How Will the Human Race Evolve Over the Next 10,000 Years?

Are humans still evolving, and what will our ancestors probably look like.
human evolution

Can you imagine what your great-great … grandchildren will look like in 10,000 years?  Assuming humanity survives a climate apocalypse, asteroid impact, or an all-out nuclear war.  Nicholas Longrich, a senior lecturer in evolutionary biology and paleontology at the University of Bath, tries to give us some insight into this question.

Our descendants may look puny and have small heads

If the current analysis by Longrich is anything to go by, we can imagine our great-grandchildren to have smaller jaws because we aren’t chewing as many solid foods as our ancestors.  Our great-grandchildren may not be that physically muscular.  As people have evolved, they are increasingly less like the strong muscular humans our ancestors once were. Longrich considers our civilization on its current course of using machinery rather than muscles; peoples’ muscles will continue to shrink. Our jaws are used less for chewing with more processed food. This will also impact how the facial looks of our great-great … grandchildren will evolve.

We have evolved to have smaller brains than our ancestors, unlike our ancestors we no longer need to think how ‘to outwit lions and antelopes, or memorize every fruit tree and watering hole within 1,000 square miles’.  We don’t even have to remember the time, we can look at a watch, Google makes finding anything in any location easy for us.

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Most of us don’t use fine motor control and coordination to make bows.  How many of us can track animals and trajectories?  Longrich suggests, ‘Maybe the parts of our brains used for those things got smaller when we stopped hunting.’

Our muscles will keep shrinking as even the most physical jobs are aided by machinery ‘such as tractors, hydraulics, and chainsaws now shoulder a lot of the work. As physical strength becomes less necessary, our muscles will keep shrinking.’

How our descendants may evolve…

Longrich’s analysis raises some interesting points on how people select partners.  The modern world and the media possibly determine our sexual attraction much more than the survival of the fittest.  Since the age of industrial agriculture, our evolution is less about the survival of the fittest and rather more about mating with the fittest, where attractiveness is increasingly defined by the media. Maybe people will increasingly look more similar.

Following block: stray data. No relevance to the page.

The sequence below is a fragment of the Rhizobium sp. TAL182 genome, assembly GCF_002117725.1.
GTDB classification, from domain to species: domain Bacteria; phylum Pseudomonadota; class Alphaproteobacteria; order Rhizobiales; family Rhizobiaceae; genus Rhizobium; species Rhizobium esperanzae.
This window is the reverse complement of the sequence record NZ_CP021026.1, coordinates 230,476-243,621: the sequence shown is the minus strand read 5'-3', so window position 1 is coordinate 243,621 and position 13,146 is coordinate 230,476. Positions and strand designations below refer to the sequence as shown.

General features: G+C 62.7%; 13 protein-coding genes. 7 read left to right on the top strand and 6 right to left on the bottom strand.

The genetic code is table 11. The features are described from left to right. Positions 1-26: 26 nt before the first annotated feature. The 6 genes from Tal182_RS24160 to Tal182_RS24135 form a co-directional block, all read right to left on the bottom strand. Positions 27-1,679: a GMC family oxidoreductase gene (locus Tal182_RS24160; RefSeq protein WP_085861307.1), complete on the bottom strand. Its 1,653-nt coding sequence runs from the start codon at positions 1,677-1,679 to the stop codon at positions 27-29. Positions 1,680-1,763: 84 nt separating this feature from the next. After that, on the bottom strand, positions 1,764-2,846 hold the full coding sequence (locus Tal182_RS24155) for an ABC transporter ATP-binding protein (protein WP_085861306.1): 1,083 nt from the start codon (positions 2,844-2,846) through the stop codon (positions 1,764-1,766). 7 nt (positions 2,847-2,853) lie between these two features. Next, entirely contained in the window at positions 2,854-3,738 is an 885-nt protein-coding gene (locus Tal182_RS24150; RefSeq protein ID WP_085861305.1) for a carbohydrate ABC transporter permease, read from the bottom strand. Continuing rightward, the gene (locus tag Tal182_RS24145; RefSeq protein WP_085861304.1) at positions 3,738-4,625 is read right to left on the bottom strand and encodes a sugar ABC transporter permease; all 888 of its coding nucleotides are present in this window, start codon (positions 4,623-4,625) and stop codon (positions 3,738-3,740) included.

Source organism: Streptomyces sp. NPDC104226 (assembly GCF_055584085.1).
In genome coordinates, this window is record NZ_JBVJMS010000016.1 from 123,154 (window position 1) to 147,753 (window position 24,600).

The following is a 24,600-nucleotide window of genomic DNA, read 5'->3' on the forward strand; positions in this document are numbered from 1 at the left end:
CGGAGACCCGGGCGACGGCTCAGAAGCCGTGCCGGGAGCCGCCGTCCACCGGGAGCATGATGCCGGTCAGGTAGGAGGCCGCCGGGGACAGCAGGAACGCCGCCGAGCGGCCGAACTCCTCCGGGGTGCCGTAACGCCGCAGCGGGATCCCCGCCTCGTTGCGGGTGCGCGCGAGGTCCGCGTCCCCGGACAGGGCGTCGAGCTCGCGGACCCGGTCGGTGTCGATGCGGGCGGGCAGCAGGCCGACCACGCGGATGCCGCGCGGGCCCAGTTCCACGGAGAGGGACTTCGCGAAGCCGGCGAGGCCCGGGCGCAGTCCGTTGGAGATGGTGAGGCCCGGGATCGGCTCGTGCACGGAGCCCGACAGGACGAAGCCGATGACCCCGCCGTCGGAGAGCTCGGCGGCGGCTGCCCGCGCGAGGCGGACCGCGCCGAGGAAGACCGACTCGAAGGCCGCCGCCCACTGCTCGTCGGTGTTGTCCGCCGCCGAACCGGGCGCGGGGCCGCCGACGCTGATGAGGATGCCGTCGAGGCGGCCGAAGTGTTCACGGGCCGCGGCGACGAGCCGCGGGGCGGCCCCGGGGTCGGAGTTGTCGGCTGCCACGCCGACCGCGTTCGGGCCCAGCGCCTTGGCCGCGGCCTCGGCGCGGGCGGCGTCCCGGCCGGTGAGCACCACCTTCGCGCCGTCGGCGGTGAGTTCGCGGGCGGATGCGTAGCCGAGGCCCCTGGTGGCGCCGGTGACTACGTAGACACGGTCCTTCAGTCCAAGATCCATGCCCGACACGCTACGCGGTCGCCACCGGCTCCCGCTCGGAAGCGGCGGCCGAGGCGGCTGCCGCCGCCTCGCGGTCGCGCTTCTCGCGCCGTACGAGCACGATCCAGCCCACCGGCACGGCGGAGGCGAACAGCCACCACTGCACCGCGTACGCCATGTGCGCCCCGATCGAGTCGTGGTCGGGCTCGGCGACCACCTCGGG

Maybe our great-great … grandchildren will evolve to look like puny tiny-headed furless and tailless Meerkats, but without the agility of a Meerkat.  They will be surrounded by their machines doing the heavy computations and the heavy lifting and protecting them from stronger natural predators.  This is unlikely.

What Longrich observes are some exciting yet potentially disturbing possibilities.

Many cultures have a long tradition of recommending partners for their children and arranging marriages for them; these cultures match their society’s evolution according to their religious and political preferences.


Computer algorithms on dating sites can increasingly arrange recommended partner matches; it is only a matter of time before AI (Artificial Intelligence) is run by corporates that will determine the genetic matches.  Longrich summarizes, Our genes are being curated by computer, just like our playlists. It’s hard to know where this leads, but I wonder if it’s entirely wise to turn over the future of our species to iPhones, the internet, and the companies behind them.’

Our descendants may be physically flawless and highly intelligent

An alternative possibility to our great-great … grandchildren evolving to become puny and small-headed due to humanity’s reliance on machines is that AI and scientists will increasingly determine how people breed, eliminating genetic faults and making people more physically flawless and highly intelligent.  Jeff Bezos has a plan to make humans immortal.

What constitutes being physically flawless and intelligent is highly subjective. There is nothing wrong with having a small head or a tiny brain, a ‘1999 study by a research team at the Faculty of Health Sciences at McMaster University actually showed that Einstein’s brain was smaller than average.


Our descendants may be able to plug themselves into VR

Suppose Elon Musk had his way more people will have their brains communicating directly with computer systems in the future. In that case, humans might be more like the Borg from Star Trek, allowing their minds to become part of more considerable computer circuitry. Neurolink aims to have computer chips implanted in human brains in 2022; other companies have already done it.

Our descendants might live on Mars

Alternatively, our great-great … grandchildren could also find themselves living on Mars andand would evolve on an entirely different trajectory than their human ancestors on Earth because of their atmospheric and diet differences.  The toll of gravity from space travel different levels of sunlight on other planets would affect strength and skin pigmentation.

The great-great … grandchildren on Earth may have their minds entirely consumed in Metaverse similar to the one Zuckerberg hopes will develop. One would wonder how people would maintain their physique spending more time in virtual worlds. Still, the workouts of virtual sports could develop different aspects of people’s physique not generally exercised in the real world.  For instance, very few people real tennis, compared to people who may play Wii-fit sports on game consoles.


Our great-great … grandchildren, whether they look different from us, are likely to live in a world very different from our own.

Feature image credit: Human Evolution by Nik.vuk under CC BY-SA 4.0

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